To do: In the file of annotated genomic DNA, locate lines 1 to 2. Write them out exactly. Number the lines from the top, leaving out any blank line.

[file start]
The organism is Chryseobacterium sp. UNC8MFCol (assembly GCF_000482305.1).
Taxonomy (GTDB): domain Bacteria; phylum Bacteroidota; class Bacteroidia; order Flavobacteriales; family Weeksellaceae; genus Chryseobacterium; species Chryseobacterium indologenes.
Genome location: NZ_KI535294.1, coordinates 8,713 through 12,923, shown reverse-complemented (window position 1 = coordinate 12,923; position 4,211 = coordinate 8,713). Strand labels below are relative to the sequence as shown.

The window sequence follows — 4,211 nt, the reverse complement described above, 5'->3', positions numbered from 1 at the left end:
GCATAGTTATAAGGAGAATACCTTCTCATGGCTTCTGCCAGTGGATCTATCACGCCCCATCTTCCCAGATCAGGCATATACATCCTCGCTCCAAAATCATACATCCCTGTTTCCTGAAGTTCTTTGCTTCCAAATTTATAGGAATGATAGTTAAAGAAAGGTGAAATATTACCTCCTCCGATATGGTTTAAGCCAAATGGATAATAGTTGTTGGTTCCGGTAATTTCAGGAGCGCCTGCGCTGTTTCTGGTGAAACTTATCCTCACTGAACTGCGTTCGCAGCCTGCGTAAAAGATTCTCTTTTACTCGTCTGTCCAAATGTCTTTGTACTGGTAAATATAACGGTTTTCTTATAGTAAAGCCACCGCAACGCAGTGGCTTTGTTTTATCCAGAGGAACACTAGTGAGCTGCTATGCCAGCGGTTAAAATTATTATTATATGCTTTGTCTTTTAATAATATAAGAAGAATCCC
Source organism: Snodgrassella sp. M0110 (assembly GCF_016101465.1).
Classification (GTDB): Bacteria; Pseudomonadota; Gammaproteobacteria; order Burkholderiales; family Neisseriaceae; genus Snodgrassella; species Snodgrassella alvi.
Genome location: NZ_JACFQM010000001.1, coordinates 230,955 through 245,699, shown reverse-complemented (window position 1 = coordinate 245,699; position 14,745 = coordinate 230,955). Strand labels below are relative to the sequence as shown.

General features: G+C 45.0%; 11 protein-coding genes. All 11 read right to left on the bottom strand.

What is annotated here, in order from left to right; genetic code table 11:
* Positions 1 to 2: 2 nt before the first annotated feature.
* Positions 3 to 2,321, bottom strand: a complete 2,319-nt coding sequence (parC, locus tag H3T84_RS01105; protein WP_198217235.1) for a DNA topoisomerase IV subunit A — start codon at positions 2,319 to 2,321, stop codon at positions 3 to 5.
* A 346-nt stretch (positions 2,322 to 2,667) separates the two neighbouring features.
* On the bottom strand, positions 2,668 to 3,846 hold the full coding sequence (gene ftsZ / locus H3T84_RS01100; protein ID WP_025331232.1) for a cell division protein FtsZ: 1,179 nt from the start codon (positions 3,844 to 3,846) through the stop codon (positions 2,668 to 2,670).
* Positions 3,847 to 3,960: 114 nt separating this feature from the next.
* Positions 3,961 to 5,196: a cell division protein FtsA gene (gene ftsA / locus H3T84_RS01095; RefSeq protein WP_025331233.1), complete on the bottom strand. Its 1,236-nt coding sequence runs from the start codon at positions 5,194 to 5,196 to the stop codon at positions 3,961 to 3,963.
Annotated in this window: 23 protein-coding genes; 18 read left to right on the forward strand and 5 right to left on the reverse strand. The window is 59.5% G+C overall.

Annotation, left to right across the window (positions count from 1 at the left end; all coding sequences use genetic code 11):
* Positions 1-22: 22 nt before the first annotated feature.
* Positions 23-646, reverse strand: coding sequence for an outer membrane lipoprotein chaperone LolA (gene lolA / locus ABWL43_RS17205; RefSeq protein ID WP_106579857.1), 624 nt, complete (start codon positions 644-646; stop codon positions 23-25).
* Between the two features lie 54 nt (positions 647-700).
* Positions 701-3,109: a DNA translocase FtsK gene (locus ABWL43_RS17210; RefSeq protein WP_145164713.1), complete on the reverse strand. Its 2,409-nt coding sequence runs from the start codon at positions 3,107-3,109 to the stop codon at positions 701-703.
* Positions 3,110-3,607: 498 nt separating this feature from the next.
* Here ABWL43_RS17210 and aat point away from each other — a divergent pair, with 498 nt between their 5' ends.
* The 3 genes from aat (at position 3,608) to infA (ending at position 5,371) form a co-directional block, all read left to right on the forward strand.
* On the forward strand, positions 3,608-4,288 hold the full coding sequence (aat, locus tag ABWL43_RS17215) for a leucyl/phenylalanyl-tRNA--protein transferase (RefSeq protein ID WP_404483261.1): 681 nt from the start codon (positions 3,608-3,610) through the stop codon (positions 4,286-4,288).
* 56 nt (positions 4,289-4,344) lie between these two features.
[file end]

The organism is Chryseobacterium sp. UNC8MFCol (assembly GCF_000482305.1).
Taxonomy (GTDB): domain Bacteria; phylum Bacteroidota; class Bacteroidia; order Flavobacteriales; family Weeksellaceae; genus Chryseobacterium; species Chryseobacterium indologenes.